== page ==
Spare the rod and spoil the child *


‘Spare the rod and spoil the child’ is a proverb, it means ‘to be strict with your child, if you don’t, the child will get spoilt’. The rod here means a stick.

I’m convinced that it was started by those grown- ups who neither had the time nor the patience to spend time with their children. So they conveniently decided to frighten the child into mute obedience, lest he or she decided to voice his or her opinion. Okay! Maybe, this view of mine is too radical (extreme in nature), but then isn’t it quite close to the truth? Why can’t the children argue? Why can’t they decide not to do something? And why should they behave like trained parrots—made to repeatedly recite poetry in front of guests (to show off their newly acquired English language skills) and bore the guests to death in the bargain? Let the kids be, stop pushing them to the wall.

This conversation reminds me of Oliver Twist, from Charles Dickens’ The Adventures of Oliver twist. Oliver, the protagonist is a nine year old boy; he lives in the parish workhouse. The boys here are “issued three meals of thin gruel a day, with an onion twice a week, and half a roll on Sundays.”

There’s a heart- wrenching episode in the novel where little Oliver asks for more gruel (thin porridge): “Please, Sir, I want some more.” This is what follows:

‘What!’ said the master at length, in a faint voice.

‘Please, sir,’ replied Oliver, ‘I want some more.’

The master aimed a blow at Oliver’s head with the ladle; pinioned him in his arm; and shrieked aloud for the beadle.

Coming back to the proverb:

The original proverb is something like this: “He that spareth his rod hateth his son: but he that loveth him chasteneth him betimes.”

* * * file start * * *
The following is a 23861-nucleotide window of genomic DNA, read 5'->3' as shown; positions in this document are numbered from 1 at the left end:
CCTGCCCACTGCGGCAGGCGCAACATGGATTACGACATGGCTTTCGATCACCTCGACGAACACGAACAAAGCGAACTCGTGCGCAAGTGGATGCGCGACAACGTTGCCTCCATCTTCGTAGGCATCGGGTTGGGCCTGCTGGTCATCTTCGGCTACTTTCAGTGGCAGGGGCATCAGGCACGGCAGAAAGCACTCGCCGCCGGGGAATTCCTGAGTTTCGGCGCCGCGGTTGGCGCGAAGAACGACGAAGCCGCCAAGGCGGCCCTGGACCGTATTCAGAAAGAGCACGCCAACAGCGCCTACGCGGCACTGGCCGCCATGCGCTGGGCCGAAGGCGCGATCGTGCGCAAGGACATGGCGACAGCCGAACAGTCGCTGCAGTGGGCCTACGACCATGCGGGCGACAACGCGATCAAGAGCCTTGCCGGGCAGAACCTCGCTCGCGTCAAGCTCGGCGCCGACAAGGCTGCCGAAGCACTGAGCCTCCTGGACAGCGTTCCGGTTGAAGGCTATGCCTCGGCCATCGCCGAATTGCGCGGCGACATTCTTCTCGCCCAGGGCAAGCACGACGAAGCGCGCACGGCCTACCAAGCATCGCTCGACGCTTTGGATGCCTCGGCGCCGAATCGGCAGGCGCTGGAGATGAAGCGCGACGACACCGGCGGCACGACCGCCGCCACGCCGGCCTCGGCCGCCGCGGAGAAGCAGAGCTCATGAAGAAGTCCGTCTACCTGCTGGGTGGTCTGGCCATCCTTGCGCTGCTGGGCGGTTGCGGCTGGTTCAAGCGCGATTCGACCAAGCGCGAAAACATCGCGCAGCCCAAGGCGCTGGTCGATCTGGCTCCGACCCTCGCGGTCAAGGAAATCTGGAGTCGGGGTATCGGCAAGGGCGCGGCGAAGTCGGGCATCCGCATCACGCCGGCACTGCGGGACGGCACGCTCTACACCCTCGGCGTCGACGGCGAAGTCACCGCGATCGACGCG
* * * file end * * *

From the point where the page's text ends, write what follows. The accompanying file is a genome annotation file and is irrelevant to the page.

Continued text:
Also, Samuel Butler in his satirical poem, Hudibras, used these lines (that are now used).

Love is a Boy,
by Poets styl’d,
Then Spare the Rod,
and spill the Child.

‘Spill’, means spoil

The other day, I bought a game called ‘Speller’ for my daughter. Pretty interesting, I must say—there are three packs of cards with 900 spellings. Mind you, they are tough; even I couldn’t fathom (work out) some of the spellings.  Invest in such games, they’re brainy and kids effortlessly pick up important things. There are spellers for junior as well as senior kids.

A query from a reader:

What is the difference between ‘vacillate and oscillate’?

They mean the same:

Dither, waver, fluctuate, move from side to side, being undecided about something


— The customer vacillated between his decision, to buy or not to buy.

— Be firm in your resolve; don’t oscillate from time- to- time.

Okay, let me introduce you to a new term. Have you heard this word before ‘shilly-shally’?

‘Shilly-shally’ can be used as a noun and as a verb.

As a noun, it has one meaning:

It means procrastinating or deferring an action.

As a verb, it has two meanings:

  1. To be uncertain
  2. To postpone doing something that one should be doing


Don’t shilly-shally visiting a doctor.

  • I told her to visit her doctor, but she shilly-shallied and now she’s so ill.
  • The whole project, after his ouster, (removal) is in a shilly-shally.

For now, this is it.

Keep smiling…

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